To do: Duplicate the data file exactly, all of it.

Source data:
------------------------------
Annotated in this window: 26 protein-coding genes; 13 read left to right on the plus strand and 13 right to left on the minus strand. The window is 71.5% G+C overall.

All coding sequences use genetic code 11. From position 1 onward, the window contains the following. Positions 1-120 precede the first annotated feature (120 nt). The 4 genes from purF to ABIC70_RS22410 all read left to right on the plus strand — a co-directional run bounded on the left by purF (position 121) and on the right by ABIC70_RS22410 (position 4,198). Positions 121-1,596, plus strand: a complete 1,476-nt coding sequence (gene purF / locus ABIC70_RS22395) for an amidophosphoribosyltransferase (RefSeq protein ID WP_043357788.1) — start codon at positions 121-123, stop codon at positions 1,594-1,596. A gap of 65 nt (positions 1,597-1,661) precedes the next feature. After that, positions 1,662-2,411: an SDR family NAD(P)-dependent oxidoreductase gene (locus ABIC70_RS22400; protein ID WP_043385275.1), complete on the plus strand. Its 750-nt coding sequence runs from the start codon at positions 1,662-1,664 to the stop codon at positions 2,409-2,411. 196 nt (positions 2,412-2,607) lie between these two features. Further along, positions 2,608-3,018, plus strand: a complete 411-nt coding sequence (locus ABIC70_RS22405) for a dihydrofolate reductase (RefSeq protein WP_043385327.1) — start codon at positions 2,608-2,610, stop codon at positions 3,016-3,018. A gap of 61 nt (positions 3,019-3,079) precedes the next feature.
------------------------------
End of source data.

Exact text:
Annotated in this window: 26 protein-coding genes; 13 read left to right on the plus strand and 13 right to left on the minus strand. The window is 71.5% G+C overall.

All coding sequences use genetic code 11. From position 1 onward, the window contains the following. Positions 1-120 precede the first annotated feature (120 nt). The 4 genes from purF to ABIC70_RS22410 all read left to right on the plus strand — a co-directional run bounded on the left by purF (position 121) and on the right by ABIC70_RS22410 (position 4,198). Positions 121-1,596, plus strand: a complete 1,476-nt coding sequence (gene purF / locus ABIC70_RS22395) for an amidophosphoribosyltransferase (RefSeq protein ID WP_043357788.1) — start codon at positions 121-123, stop codon at positions 1,594-1,596. A gap of 65 nt (positions 1,597-1,661) precedes the next feature. After that, positions 1,662-2,411: an SDR family NAD(P)-dependent oxidoreductase gene (locus ABIC70_RS22400; protein ID WP_043385275.1), complete on the plus strand. Its 750-nt coding sequence runs from the start codon at positions 1,662-1,664 to the stop codon at positions 2,409-2,411. 196 nt (positions 2,412-2,607) lie between these two features. Further along, positions 2,608-3,018, plus strand: a complete 411-nt coding sequence (locus ABIC70_RS22405) for a dihydrofolate reductase (RefSeq protein WP_043385327.1) — start codon at positions 2,608-2,610, stop codon at positions 3,016-3,018. A gap of 61 nt (positions 3,019-3,079) precedes the next feature.